CD Review: Sue Anne Gershenzon’s “You Must Believe in Spring”

September 13, 2020 | By | Add a Comment

Rosemary Clooney famously said, “I am not a jazz singer. I am a singer who sings jazz songs.”  On her new album, You Must Believe In Spring, Sue Anne Gershenzon has chosen a program of songs of the highest quality – there’s not a bad song among them.  Unfortunately, in her execution of them, she does not always reach such a high level.  

When I am teaching a class I stress to my students that there is a difference between liking to listen to a song and needing to sing it. I have no doubt that Gershenzon feels strongly about each song but that does not mean she should have chosen to sing it; her delivery is uneven throughout.  

When a number calls for swing, she’s game to try but rarely gets it in the pocket.  I got the feeling that her band (music director Glafkos Kontemeniotis, with brass and string sections) is holding itself back deliberately not letting go the way they might when working with a singer they were not concerned about leaving in the dust.  Dave Meade on drums is featured throughout, and when it is just drums and voice the singer has a difficult time holding her own.  She needs the musical support. 

The album opens with the classic “I Thought About You” (Jimmy Van Heusen, Johnny Mercer) that would have benefited from an arrangement shaped around Gershenzon’s strengths rather than its own swinging style with which the singer must struggle.  Immediately bouncing back from the unfortunate opener is a gorgeous take on Stephen Sondheim’s “With So Little to Be Sure Of,” which combines her simple, legit, conversational delivery of the lyric with a gorgeously sustained melodic line. 

“So Many Stars” (Sergio Mendes, Alan and Marilyn Bergman) with its flowing Brazilian rhythms should be a perfect fit, but instead of relaxing into the breezy feel, the arrangement gives it a harder sound, forcing her to push too hard when she should be floating over the melody.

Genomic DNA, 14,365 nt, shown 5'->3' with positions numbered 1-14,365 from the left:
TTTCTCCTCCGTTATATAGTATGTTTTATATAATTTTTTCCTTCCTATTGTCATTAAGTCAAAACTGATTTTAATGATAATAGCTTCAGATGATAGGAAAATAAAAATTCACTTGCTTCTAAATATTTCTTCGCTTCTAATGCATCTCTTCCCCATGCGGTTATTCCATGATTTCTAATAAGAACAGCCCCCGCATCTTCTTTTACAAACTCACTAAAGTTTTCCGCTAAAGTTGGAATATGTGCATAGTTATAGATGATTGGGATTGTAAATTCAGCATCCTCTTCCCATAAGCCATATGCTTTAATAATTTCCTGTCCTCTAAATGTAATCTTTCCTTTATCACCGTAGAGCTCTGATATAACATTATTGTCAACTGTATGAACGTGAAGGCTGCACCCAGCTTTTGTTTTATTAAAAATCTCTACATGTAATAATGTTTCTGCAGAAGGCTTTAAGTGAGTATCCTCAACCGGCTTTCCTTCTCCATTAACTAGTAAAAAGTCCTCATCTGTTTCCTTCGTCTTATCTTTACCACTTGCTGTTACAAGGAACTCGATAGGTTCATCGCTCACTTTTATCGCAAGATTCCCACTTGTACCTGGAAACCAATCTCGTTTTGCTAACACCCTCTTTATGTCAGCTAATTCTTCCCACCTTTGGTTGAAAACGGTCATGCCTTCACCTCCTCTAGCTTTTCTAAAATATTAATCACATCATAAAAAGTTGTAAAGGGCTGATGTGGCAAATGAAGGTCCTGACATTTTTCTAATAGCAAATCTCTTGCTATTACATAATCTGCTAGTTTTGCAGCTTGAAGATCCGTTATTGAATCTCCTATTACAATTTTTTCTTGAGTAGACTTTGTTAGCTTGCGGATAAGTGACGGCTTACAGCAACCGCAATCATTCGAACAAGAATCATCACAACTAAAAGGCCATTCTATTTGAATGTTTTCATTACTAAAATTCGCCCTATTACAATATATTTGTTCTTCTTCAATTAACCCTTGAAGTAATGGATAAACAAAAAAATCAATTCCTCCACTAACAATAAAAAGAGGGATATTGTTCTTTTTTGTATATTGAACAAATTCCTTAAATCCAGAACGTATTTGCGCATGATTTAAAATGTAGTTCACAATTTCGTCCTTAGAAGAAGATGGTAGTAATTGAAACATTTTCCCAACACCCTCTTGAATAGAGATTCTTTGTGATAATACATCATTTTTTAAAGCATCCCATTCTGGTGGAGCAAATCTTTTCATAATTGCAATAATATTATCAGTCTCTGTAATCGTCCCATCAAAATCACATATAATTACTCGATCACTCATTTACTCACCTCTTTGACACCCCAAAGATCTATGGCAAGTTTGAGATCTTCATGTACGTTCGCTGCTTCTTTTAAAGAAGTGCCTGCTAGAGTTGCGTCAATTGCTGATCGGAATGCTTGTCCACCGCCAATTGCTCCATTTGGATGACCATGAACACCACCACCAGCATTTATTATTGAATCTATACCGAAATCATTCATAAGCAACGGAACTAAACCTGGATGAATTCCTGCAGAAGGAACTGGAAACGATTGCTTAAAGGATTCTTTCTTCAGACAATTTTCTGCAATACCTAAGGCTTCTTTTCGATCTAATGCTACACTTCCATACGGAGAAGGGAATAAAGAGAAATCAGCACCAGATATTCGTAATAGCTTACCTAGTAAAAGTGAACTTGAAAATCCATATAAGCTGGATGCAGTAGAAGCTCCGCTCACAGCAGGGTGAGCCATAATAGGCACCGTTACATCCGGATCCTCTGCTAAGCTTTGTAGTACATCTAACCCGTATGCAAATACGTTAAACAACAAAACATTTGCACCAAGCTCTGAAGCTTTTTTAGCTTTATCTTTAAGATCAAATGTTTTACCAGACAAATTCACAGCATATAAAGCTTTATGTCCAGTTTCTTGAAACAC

Often when a female vocalist comes from the world of theatre, especially when they are a soprano in that world, they tend to set their keys too high. It wasn’t until the singer relaxed and dove into the lower key of “‘Deed I Do” (Walter Hirsch, Fred Rose) that I realized a simple lowering of various keys throughout would have opened up the singer to much more success in her jazz excursions.  The strong, rich, and (yes) swinging style she displays on this song is an avenue very much worth further exploration.  Sadly, there is no lesson learned on this recording and “Straighten Up and Fly Right” (Nat King Cole, Irving Mills) and “East of the Sun” (Brooks Bowman) fall back into the swinging for their own sakes and undermining the singer’s attempt to get into the songs.

The title song, “You Must Believe in Spring” (Michel Legrand, Alan and Marilyn Bergman) which closes the album and is a difficult song under any circumstance, might be a natural for Gershenzon but, once again, Kontemeniotis has come up with an arrangement that all but leaves the melody behind. While interesting in its own right, it leaves the singer adrift, unable to sustain the melodic structure on her own while her band explores the outer reaches of the music.  

Sue Ann Gershenzon at the best of times has a good voice and an interesting narrative style but to paraphrase Ms. Clooney’s statement, she needs a band that plays jazz songs, not a jazz band.  Once she has that, worlds of song choices and performance styles should open up for her.

Category: News / Reviews / Commentary

About the Author ()

Gerry Geddes has conceived and directed a number of musical revues—including the Bistro- and MAC Award-winning "Monday in the Dark with George" and "Put On Your Saturday Suit-Words & Music by Jimmy Webb"—and directed many cabaret artists, including André De Shields, Helen Baldassare, Darius de Haas, and drag artist Julia Van Cartier. He directs "The David Drumgold Variety Show," currently in residence at Manhattan Movement & Arts Center, and has produced a number of recordings, including two Bistro-winning CDs. He’s taught vocal performance at The New School, NYU, and London’s Goldsmith’s College and continues to conduct private workshops and master classes. As a writer and critic, he has covered New York’s performing arts scene for over 40 years in both local and national publications; his lyrics have been sung by several cabaret and recording artists. Gerry is an artist in residence at Pangea, and a regular contributor to the podcast “Troubadours & Raconteurs.” He just completed a memoir of his life in NYC called “Didn’t I Ever Tell You This?”

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